For a formal setting I would definitely use a cloth tablecloth, cloth napkins and a charger plate at every place setting. A charger, or presentation plate (also called service plate),  is purely a decorative over-sized plate (usually 13 inches) used to add color, texture or pattern to the table. I use chargers all the time because I like the look it adds to the table. It makes your dinnerware really stand out. Charger plates range in price depending on the material it is made of. I have a mix of inexpensive and expensive chargers (such as mirror or glass) and alternate them depending on the holiday.

Food is never served directly on a charger, but a first course soup bowl or salad plate can be set on a charger. The charger plates should be cleared from the table along with any soup bowl or salad plate before serving the main course.

(I have to admit that there are certain holidays that I keep the charger plates out during the entire meal because I just love how it brightens up the table. Yes, I know, I broke a rule but I had to tell you the truth).

We also introduce the bread and butter plate and butter spreader with a formal place setting. The bread plate sits above the dinner plate to the left and the spreader is placed diagonally over the plate. 

Place napkins to the left of the forks if there’s room on the table; otherwise, you can place them under the forks, or position them on the charger.

Dessert forks and spoons are usually placed on the table before the meal, directly above the place setting, positioned horizontally. Make sure that the fork tine’s are set facing Right and the spoon’s bowl is facing Left, and the fork is closer to the place setting than the spoon. 

Depending on how many different wines are being served, wine glasses should be placed above the knives to the right of the water glass, and then follow in the order for which they will be used, working from left to right.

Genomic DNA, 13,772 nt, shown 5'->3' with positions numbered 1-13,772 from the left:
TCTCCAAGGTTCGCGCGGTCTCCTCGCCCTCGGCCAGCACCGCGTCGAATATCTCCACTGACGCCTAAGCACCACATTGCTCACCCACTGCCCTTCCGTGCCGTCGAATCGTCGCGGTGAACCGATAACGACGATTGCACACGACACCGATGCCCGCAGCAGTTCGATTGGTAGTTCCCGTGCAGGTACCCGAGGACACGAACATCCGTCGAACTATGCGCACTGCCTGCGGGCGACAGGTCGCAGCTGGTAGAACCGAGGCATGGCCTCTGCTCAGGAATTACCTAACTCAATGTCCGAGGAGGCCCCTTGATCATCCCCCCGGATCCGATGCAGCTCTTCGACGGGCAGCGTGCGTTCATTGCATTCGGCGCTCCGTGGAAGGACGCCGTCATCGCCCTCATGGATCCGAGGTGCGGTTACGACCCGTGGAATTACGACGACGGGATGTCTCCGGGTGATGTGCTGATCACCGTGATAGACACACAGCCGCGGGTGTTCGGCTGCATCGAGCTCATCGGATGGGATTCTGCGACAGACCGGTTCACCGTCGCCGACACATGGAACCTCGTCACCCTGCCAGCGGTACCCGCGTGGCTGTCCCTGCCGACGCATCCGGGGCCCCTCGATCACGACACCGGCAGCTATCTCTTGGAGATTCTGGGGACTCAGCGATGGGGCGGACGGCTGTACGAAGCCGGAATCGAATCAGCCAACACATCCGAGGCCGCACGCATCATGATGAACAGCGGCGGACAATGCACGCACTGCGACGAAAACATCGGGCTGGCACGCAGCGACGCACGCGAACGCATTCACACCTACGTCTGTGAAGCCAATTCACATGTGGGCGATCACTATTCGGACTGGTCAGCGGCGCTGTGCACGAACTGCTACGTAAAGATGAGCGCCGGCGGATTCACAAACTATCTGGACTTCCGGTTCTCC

For glassware follow this rule:

Water – Champagne – White Wine- Red Wine – Dessert Wine

When dessert is served, all wineglasses (except dessert-wine glasses), bread plates, and salt and pepper shakers should be cleared from the table. Dessert flatware can either be set above the dinner plate or charger at the initial table setting as mentioned above, or it can be carried in on a tray at dessert time, along with coffee cups and saucers. Water glasses remain on the table for the duration of the meal. 

 But there is one thing that still bothers me. I am so limited with my knowledge of the glassware rules, other than the basic rule that the water glasses are always above the knife and to the right of the dinner plate followed by the wines glasses to the right of the water glass.

Glassware becomes very confusing when you start to serve multiple wines and you don’t know what glasses are for what beverage. I did a little research on didyouknow.org and this is what I discovered…

Which glasses go with what drinks…   

2 thoughts on “How To Set a Proper Table

  1. Suzanne Voisich

    Excellent instructions, Diane. I was taught this by a woman who used to work on Old Westbury estates when I was a teenager, but always forget a lot. Now I have it all written down for me! A perfect idea for your blog!

    Liked by 1 person

    Reply